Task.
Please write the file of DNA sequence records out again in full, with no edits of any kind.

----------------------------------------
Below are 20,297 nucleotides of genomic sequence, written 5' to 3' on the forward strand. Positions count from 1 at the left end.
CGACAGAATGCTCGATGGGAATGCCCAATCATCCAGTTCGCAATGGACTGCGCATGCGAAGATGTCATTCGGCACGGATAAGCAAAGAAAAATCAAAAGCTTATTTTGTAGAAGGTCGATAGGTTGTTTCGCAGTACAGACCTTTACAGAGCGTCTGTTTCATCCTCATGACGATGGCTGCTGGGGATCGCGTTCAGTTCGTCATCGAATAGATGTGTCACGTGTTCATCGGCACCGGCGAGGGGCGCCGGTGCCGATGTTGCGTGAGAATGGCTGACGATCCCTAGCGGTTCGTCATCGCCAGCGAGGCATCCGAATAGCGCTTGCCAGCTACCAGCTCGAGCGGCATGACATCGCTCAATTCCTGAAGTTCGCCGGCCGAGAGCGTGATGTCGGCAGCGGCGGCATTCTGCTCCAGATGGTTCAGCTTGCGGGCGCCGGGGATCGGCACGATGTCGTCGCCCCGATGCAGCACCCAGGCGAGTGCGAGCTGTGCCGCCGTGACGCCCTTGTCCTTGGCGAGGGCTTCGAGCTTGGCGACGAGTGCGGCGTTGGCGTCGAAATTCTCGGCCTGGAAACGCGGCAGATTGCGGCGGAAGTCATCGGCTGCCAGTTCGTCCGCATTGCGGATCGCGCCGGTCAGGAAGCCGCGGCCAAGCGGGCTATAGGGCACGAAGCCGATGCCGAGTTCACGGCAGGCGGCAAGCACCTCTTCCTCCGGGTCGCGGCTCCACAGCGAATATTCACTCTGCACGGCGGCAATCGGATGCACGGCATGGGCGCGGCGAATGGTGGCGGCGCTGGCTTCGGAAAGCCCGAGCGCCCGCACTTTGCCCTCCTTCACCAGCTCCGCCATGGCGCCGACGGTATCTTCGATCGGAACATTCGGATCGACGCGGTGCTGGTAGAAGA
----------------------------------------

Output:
Below are 20,297 nucleotides of genomic sequence, written 5' to 3' on the forward strand. Positions count from 1 at the left end.
CGACAGAATGCTCGATGGGAATGCCCAATCATCCAGTTCGCAATGGACTGCGCATGCGAAGATGTCATTCGGCACGGATAAGCAAAGAAAAATCAAAAGCTTATTTTGTAGAAGGTCGATAGGTTGTTTCGCAGTACAGACCTTTACAGAGCGTCTGTTTCATCCTCATGACGATGGCTGCTGGGGATCGCGTTCAGTTCGTCATCGAATAGATGTGTCACGTGTTCATCGGCACCGGCGAGGGGCGCCGGTGCCGATGTTGCGTGAGAATGGCTGACGATCCCTAGCGGTTCGTCATCGCCAGCGAGGCATCCGAATAGCGCTTGCCAGCTACCAGCTCGAGCGGCATGACATCGCTCAATTCCTGAAGTTCGCCGGCCGAGAGCGTGATGTCGGCAGCGGCGGCATTCTGCTCCAGATGGTTCAGCTTGCGGGCGCCGGGGATCGGCACGATGTCGTCGCCCCGATGCAGCACCCAGGCGAGTGCGAGCTGTGCCGCCGTGACGCCCTTGTCCTTGGCGAGGGCTTCGAGCTTGGCGACGAGTGCGGCGTTGGCGTCGAAATTCTCGGCCTGGAAACGCGGCAGATTGCGGCGGAAGTCATCGGCTGCCAGTTCGTCCGCATTGCGGATCGCGCCGGTCAGGAAGCCGCGGCCAAGCGGGCTATAGGGCACGAAGCCGATGCCGAGTTCACGGCAGGCGGCAAGCACCTCTTCCTCCGGGTCGCGGCTCCACAGCGAATATTCACTCTGCACGGCGGCAATCGGATGCACGGCATGGGCGCGGCGAATGGTGGCGGCGCTGGCTTCGGAAAGCCCGAGCGCCCGCACTTTGCCCTCCTTCACCAGCTCCGCCATGGCGCCGACGGTATCTTCGATCGGAACATTCGGATCGACGCGGTGCTGGTAGAAGA